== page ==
The purpose of the present work was to assess the impact of using electromagnetic microwave radiation as a means of stimulating the thermal conditions in anaerobic reactors on biomethanation efficiency of different plant substrates, as measured by the quantity and quality of the resultant biogas. Using electromagnetic microwave radiation to maintain optimal thermal conditions during biomethanation allows for achievement of much higher technological effects in comparison with a conventional heating system. After subjecting different plant substrates to fermentation in the model fermentation chambers, the largest improvements in regard to biogas production efficiency and biogas quality were recorded in the series with corn silage and grass silage. In the first case, the quantity of methane produced in the microwave-stimulated technological system exceeded by 15.26% the quantities produced in reactors heated conventionally. When grass silage was utilized as the organic substrate in the process of biomethanation, anaerobic reactors treated with microwave radiation produced 12.62% more methane.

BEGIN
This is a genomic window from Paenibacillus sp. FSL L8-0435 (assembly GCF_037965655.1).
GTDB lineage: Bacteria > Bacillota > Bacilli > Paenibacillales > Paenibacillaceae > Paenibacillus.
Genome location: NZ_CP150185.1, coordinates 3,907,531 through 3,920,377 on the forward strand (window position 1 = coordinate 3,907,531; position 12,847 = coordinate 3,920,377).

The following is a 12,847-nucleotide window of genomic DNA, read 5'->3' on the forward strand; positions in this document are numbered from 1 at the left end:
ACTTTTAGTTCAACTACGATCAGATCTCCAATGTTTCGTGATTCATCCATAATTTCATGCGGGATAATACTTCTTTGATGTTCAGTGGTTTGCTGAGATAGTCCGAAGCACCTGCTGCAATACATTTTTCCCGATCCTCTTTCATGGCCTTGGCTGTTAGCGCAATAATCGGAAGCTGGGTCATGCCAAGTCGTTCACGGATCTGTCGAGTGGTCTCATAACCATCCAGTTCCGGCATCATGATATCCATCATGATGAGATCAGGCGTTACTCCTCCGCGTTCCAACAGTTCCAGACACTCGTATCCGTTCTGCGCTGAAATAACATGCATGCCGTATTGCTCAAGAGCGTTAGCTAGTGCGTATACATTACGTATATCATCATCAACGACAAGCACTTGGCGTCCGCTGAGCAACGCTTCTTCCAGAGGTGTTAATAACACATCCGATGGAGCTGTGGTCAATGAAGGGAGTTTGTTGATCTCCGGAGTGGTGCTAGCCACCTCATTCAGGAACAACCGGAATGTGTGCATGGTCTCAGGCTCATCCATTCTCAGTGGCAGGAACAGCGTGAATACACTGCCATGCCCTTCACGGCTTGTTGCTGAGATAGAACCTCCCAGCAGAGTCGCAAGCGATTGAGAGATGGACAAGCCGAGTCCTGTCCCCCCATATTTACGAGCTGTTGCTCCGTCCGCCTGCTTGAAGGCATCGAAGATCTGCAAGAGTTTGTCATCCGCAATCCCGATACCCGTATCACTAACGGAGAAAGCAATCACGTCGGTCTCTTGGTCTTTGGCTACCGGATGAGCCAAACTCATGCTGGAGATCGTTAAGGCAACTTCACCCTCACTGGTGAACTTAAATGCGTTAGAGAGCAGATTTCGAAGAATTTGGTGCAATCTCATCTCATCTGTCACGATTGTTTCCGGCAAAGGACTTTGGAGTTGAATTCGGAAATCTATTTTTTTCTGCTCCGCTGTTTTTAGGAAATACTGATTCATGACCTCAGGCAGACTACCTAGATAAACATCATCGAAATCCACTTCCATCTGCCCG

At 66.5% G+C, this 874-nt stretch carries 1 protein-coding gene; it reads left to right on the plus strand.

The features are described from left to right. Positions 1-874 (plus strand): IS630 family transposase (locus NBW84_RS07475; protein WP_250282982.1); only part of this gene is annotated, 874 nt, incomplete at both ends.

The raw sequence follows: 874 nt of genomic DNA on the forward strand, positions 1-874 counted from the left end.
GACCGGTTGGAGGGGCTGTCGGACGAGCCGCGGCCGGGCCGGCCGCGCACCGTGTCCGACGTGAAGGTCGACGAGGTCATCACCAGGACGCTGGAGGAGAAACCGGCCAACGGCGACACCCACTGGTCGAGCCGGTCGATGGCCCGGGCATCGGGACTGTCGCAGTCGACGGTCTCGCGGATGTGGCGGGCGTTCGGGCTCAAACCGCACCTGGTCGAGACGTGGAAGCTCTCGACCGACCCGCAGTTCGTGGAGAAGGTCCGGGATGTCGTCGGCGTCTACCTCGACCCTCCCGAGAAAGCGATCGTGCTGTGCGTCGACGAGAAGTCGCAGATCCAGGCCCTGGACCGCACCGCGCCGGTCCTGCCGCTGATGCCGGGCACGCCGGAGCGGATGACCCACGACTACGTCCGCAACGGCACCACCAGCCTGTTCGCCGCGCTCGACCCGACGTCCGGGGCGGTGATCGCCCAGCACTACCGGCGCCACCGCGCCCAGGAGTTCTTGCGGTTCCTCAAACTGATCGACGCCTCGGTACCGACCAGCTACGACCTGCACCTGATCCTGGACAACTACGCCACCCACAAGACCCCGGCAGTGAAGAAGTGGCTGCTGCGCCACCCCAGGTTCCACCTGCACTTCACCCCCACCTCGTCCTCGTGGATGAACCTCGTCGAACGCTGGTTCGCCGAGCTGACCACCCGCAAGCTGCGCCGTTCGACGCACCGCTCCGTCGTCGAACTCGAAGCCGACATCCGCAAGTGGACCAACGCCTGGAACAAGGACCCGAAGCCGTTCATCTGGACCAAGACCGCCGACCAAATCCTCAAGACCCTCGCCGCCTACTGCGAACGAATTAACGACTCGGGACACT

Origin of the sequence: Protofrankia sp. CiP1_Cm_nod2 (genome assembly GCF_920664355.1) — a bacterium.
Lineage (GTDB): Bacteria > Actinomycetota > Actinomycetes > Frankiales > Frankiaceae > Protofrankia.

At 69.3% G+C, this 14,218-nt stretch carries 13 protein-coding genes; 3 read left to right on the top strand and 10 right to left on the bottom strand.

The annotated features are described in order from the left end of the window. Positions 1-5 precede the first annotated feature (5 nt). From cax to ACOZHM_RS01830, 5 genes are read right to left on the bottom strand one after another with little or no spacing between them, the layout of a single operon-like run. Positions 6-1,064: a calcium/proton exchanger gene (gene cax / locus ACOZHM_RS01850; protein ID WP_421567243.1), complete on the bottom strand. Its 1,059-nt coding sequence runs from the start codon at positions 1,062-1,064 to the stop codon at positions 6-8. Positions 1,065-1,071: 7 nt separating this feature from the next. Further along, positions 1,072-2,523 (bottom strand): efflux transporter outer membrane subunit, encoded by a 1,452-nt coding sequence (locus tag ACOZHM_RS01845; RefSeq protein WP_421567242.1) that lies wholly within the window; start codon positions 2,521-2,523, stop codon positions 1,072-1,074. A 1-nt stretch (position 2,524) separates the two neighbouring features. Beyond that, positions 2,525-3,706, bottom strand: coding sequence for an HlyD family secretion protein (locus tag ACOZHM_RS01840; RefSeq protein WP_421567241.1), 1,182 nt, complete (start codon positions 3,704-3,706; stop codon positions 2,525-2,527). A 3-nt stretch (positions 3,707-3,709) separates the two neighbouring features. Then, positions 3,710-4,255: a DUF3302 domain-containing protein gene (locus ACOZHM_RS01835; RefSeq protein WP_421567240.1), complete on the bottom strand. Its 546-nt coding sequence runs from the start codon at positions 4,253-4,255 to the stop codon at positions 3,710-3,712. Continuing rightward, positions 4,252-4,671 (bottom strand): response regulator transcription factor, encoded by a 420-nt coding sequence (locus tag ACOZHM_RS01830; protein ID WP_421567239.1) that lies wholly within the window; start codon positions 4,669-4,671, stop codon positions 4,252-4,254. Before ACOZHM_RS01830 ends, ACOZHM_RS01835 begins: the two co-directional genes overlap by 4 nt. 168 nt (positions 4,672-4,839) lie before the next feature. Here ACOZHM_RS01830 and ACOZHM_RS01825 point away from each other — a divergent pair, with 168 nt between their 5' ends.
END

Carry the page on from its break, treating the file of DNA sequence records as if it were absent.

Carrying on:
Keywords: microwave radiation, biogas, methane fermentation, biomass

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9 Device for Thermal Depolymerisation of Organic Substrates Prior to Methane Fermentation

Authors: Marcin Dębowski, Mirosław Krzemieniewski, Marcin Zieliński

Abstract:

This publication presents a device designed to depolymerise and structurally change organic substrate, for use in agricultural biogas plants or sewage treatment plants. The presented device consists of a heated tank equipped with an inlet valve for the crude substrate and an outlet valve for the treated substrate. The system also includes a gas conduit, which is at its tip equipped with a high-pressure solenoid valve and a vacuum relief solenoid valve. A conduit behind the high-pressure solenoid valve connects to the vacuum tank equipped with the outlet valve. The substrate introduced into the device is exposed to agents such as high temperature and cavitation produced by abrupt, short-term reduction of pressure within the heated tank. The combined effect of these processes is substrate destruction rate increase of about 20% when compared to using high temperature alone, and about 30% when compared to utilizing only cavitation. Energy consumption is greatly reduced, as the pressure increase is generated by heating the substrate. Thus, there is a 18% reduction of energy consumption when compared to a device designed to destroy substrate through high temperature alone, and a 35% reduction if compared to using cavitation as the only means of destruction.

Keywords: thermal depolymerisation, organic substrate, biogas, pre-treatment

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8 Device for Mechanical Fragmentation of Organic Substrates Before Methane Fermentation

Authors: Marcin Zieliński, Marcin Dębowski, Mirosław Krzemieniewski

Abstract: